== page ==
Moves are apparently being made to establish a single written form of Cornish, which currently has four different spelling systems. The Cornish Language Partnership has set up a Linguistic Working Group consisting of Cornish speakers with a good knowledge of the language to recommend a solution to this excess of orthographies. A conference will be held this month to discuss this matter. If an agreement is reached on a single written form, it will be used in schools and for official purposes.

I understand that the lack of a standard spelling system is discouraging some people from taking Cornish seriously. If a standard can be agreed on, this could lead to more people learning the language.

Here are a few Cornish-related sites I found yesterday.

Cornish for Absolute Beginners

Radyo an Norvys – a pod cast in Cornish

Cornish forum – discussions in and about the Cornish language

Tablys leveryans – Cornish pronunciation tables

This entry was posted in Cornish, Language, Language revival.

3 Responses to Kernewek/Kernowek/Kernuak/Curnoack

  1. GeoffB says:

    I recently picked up the Assimil Breton sans peine, and have been running into the same thing with Breton. I keep my own journal of what I’m learning in which I use the same spellings and vocabulary options throughout – I’ll speak it consistently if incorrectly!

    The Breton case is both encouraging and discouraging. It’s discouraging because they’ve been working at it some time without coming to a unified spelling. On the other hand, they’ve done some ingenious things to help the dialects pull together:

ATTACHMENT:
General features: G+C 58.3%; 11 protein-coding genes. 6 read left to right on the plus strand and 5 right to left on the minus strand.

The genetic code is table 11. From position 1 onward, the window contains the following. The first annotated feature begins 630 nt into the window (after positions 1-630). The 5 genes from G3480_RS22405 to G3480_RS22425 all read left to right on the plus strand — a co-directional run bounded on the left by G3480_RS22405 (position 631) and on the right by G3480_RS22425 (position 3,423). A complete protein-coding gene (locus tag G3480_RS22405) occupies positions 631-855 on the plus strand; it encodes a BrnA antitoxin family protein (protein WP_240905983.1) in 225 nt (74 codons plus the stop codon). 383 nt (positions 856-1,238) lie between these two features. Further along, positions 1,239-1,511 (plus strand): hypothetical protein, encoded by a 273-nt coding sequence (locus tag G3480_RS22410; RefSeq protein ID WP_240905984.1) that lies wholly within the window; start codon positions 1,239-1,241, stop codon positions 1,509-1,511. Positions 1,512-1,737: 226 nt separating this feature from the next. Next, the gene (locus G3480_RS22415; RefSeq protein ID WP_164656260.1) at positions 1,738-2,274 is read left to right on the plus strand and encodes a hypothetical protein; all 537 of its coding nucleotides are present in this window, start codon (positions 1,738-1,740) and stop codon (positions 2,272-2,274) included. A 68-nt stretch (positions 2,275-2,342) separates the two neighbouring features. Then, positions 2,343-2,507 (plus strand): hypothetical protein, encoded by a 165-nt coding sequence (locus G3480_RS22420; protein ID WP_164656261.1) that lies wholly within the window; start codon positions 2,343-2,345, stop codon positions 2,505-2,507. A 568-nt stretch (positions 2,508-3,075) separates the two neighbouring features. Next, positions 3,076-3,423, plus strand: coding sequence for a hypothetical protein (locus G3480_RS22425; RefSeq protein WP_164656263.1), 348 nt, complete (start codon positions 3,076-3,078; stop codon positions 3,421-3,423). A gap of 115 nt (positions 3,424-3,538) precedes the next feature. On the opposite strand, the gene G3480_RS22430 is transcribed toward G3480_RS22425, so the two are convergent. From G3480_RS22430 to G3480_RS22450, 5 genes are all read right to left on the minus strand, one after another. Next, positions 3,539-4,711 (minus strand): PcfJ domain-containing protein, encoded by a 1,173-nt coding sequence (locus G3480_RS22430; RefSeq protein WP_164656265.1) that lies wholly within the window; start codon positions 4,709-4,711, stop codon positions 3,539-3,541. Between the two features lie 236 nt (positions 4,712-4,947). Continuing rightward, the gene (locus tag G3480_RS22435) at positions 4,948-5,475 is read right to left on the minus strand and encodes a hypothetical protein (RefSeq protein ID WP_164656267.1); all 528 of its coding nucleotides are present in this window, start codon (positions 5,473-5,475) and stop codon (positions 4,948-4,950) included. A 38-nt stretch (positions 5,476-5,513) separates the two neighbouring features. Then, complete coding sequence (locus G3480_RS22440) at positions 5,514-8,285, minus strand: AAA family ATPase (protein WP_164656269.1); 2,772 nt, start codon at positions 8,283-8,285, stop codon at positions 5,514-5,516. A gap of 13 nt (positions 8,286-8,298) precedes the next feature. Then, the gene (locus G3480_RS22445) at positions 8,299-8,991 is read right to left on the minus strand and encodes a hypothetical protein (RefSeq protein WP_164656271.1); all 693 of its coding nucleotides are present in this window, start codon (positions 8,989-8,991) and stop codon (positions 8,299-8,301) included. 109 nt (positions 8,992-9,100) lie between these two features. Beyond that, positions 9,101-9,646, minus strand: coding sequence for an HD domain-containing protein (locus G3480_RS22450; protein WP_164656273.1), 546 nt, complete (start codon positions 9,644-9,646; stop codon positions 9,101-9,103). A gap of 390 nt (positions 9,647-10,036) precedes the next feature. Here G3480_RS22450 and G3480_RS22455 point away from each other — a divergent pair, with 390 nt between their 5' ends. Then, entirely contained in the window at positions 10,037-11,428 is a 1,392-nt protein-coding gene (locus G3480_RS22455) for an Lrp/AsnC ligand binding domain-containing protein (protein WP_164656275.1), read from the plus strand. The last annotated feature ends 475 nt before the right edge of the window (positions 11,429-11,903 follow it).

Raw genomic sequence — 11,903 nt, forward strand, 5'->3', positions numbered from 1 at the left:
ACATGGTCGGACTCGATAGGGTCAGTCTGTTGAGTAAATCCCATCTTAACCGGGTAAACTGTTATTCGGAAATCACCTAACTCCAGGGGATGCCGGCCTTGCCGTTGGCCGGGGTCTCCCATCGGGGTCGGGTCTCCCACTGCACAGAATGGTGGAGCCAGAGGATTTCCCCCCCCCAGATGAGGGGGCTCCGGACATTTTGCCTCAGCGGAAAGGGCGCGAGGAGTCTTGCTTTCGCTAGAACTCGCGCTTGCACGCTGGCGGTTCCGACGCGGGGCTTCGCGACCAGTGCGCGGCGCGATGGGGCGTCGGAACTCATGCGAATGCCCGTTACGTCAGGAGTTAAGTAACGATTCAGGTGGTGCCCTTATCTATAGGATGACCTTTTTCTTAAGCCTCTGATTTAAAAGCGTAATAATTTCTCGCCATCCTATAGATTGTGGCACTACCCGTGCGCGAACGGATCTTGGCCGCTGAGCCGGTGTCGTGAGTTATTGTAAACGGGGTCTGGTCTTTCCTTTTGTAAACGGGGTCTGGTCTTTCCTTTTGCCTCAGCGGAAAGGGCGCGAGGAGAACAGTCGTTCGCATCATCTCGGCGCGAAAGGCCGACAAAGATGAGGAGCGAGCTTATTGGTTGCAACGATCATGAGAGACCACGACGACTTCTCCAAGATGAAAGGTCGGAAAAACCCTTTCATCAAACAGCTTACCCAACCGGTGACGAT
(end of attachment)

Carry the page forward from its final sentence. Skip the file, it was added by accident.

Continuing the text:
In the Leon dialect, a “z” between vowels sounds as in English. But in most dialects, it doesn’t. The solution: write the “z”s in all dialects but don’t pronounce them outside of Leon. Then there’s a dialect split that even affects the name of the language: In most parts, they say “Brezoneg,” but in Vannetais, they say “Brehoneg.” (This comes from the same source as the word “Brythonic.”) The solution: It’s written “Brezhoneg,” honoring both pronunciations and giving all Breton speakers a way to know which sound they’re talking about. Because of tricks like this, while the different writing systems can be a challenge, they’re not insurmountable, and there’s some delightful symbolism in how the writing system brings the dialects together, instead of making their contrasts seem all the greater.

  2. Pokorny says:

    Kalon vat dit evit da studioù! Plijet bras on o welout ez eus tud er bed a-bezh hag a zo o teskin~ ar yezh vrav-man~.
    The problem with Cornish is a little different in that there are only two main dialects (Revived Middle Cornish and Revived Late Cornish) – but still more than one orthography for each of them. Only recently have there been attempts to design spelling systems which would be usable by speakers of both dialects, namely KS (Kernowak Standard) and KD (Kernewek Dasunys). In the case of Breton, the first interdialectal orthography, Peurunvan, was designed in the 1940s and a second one, Etrerannyezhel, in the 1970s. The Breton Spelling Debate from ca. 1950 to the present has basically been following ideological and not linguistic criteria. Only recently the balance seems to be shifting towards a universal recognition of Peurunvan – the system which first introduced the digraph. This is mainly due to the fact that the Diwan schools adopted Peurunvan early on. In the Cornish case, the decision about the future official orthography will be announced next week-end. Maybe this will, after a period of transition, make the spelling debate subside.

  3. Here are two sites that will be developed as Cornish Language Resources.

    Online dictionary (still quite basic but already useful) :

    A wiki for learners’ and reference material (nothing really there as I write, but please leave a comment to tell us what you need)

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